Silicon Valley layoffs were on the rise for the first four months of 2016. Between January and April of 2016, company notices filed under the California Worker Adjustment and Retraining Notification (WARN) act show that 3,135 workers were let go by Bay Area tech companies in the counties of Alameda, Santa Clara, San Mateo and San Francisco. By comparison, for the same period in 2014, San Francisco Bay Area tech companies filed just 1,330 WARN act notices. Tech companies contributing to the early 2016 layoffs include Yahoo! Inc. (NASDAQ: YHOO) and Autodesk Inc. (NASDAQ: ADSK). Other Bay Area employers that have filed WARN act layoff notices for mid-2016 include International Business Machines Corporation (NYSE: IBM), Western Digital Corporation (NASDAQ: WDC) and Lockheed Martin Corporation (NYSE: LMT). The layoffs indicate that companies are reigning in spending after stock turmoil in early 2016, but other jobs data indicates that the tech sector is still poised for continued growth.
Tech Stock Cool Off
At the root of the layoffs is the 2016 tech sector slowdown, reflected in disappointing earnings reports by several Silicon Valley giants. In April, Apple Inc. (NASDAQ: AAPL) posted an earnings miss and a drop in revenue for the first time in 13 years. Reasons for Apple's revenue miss include a saturated smartphone market at home and a significant sales drop in China. Other Silicon Valley tech leaders that reported earnings misses in April include Alphabet Inc. (NASDAQ: GOOG) and Twitter Inc. (NYSE: TWTR). Another factor at play is the sluggish initial public offering (IPO) market for tech stocks for the first two quarters of 2016. The absence of IPO activity by late spring usually means that the summer IPO market will be quiet. IPO activity typically resumes in the fall, but the U.S. presidential election in November 2016 could further delay big IPO launches.
The job market volatility signals a cool-off in funding for start-ups backed by venture capital. Stock market shifts affect hiring, as management and investors switch their focus from growth to generating sustainable income. This entails taking a closer look at company expenditures and making difficult decisions about nonessential staff. Increased competition for funding by private companies is also shifting the focus to profitability. Overall, companies that can withstand the belt-tightening are poised to bounce back and grow.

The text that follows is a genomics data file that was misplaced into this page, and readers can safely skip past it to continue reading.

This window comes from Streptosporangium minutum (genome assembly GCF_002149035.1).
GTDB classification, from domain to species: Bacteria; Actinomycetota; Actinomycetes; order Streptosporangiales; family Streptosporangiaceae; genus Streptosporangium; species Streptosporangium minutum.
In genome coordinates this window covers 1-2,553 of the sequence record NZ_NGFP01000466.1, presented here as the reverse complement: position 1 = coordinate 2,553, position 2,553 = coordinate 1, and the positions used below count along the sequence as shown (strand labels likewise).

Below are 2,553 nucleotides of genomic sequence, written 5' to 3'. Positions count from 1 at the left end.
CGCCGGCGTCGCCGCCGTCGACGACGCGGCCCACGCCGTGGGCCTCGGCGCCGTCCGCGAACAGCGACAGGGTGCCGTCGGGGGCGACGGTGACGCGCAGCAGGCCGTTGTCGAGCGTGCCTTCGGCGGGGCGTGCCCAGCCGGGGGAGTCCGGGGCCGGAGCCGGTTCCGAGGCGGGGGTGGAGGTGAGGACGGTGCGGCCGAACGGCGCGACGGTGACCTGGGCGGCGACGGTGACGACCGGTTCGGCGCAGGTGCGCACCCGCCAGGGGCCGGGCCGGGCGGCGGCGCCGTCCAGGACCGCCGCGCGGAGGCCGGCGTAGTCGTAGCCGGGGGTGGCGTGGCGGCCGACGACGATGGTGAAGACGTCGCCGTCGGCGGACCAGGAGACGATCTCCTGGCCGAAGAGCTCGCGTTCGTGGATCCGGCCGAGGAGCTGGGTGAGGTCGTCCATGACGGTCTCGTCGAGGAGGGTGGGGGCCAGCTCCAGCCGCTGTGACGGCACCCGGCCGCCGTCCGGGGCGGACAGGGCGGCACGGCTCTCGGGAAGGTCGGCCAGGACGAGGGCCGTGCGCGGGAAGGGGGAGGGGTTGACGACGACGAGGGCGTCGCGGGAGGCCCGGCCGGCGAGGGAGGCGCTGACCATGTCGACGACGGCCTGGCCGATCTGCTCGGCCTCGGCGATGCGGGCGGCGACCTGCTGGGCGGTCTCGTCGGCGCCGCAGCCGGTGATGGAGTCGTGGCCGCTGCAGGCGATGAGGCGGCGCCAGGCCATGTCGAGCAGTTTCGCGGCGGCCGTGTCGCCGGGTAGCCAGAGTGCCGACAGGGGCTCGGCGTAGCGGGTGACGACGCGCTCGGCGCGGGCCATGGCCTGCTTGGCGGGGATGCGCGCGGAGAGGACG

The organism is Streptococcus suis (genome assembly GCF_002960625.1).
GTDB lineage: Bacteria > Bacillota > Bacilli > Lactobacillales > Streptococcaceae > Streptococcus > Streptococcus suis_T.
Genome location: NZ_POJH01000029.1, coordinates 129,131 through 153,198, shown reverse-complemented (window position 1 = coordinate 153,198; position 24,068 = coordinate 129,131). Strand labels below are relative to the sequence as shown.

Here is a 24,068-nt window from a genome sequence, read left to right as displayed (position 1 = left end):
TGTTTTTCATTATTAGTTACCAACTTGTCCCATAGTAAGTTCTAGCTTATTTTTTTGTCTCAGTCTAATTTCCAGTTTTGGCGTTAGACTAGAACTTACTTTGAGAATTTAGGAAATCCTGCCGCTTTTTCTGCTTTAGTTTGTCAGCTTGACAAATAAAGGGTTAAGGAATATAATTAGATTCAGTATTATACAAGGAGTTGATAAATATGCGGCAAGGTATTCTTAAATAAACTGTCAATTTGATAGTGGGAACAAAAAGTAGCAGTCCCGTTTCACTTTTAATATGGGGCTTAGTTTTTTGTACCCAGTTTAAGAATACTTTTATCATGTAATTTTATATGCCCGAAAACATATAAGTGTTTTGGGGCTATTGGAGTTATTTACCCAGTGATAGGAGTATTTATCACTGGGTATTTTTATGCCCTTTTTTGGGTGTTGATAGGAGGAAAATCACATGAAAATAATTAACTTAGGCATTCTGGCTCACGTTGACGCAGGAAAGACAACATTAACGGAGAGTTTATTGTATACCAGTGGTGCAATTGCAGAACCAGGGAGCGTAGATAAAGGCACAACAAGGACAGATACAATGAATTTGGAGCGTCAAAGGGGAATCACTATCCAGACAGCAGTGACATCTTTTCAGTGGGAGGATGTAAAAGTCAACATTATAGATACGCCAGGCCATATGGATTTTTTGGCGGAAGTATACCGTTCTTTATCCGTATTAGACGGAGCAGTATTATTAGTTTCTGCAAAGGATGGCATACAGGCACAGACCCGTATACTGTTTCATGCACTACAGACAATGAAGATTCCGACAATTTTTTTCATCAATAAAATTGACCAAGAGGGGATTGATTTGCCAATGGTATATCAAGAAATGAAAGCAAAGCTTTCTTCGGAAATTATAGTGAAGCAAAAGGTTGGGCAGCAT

Mergers and Acquisitions
While the IPO market has cooled, global tech mergers and acquisitions (M&A) are on the rise and contributing to the Bay Area layoff count. For example, in May 2015, Singapore-based electronics firm Avago Technologies Ltd. purchased Irvine-based chipmaker Broadcom Limited (NASDAQ: AVGO). The company acquisition resulted in the layoffs of a total of 869 former Broadcom workers from the company's Santa Clara, San Jose and Irvine locations.
While the current wave of layoffs in the Bay Area brings to mind previous downturns in the tech sector, the overall numbers in 2016 are comparatively strong. For example, after the dot-com bubble burst, the Bay Area lost jobs from 2001 to 2004. During the pre-recession period of 2008, employment growth slowed for more than six months before tech company layoffs began in earnest. Employment then fell by as much 32,000 a month during the 2008 recession and into 2009. By comparison, as of March 2016, the regional job market was still growing, with 102,600 new workers hired since 2015. Total employment in the Bay Area stands at 3,353,600.
Overall Hiring Trends
The Bay Area job numbers may be even larger than reported, as the California WARN act does not require companies with fewer than 75 employees to file layoff notices. Additionally, the WARN act only applies to employees who worked for the company for six out of 12 months prior to the layoff notice. Overall, however, the Silicon Valley job market remains healthy. Hiring remains steady at most large tech companies such as Apple and Facebook Inc. (NASDAQ: FB). Unicorn private companies such as Dropbox and Zenefits are also still hiring, although mutual fund investors marked down both companies in early 2016. Start-up companies with good fundamentals are taking advantage of the layoffs to recruit new talent to their own teams.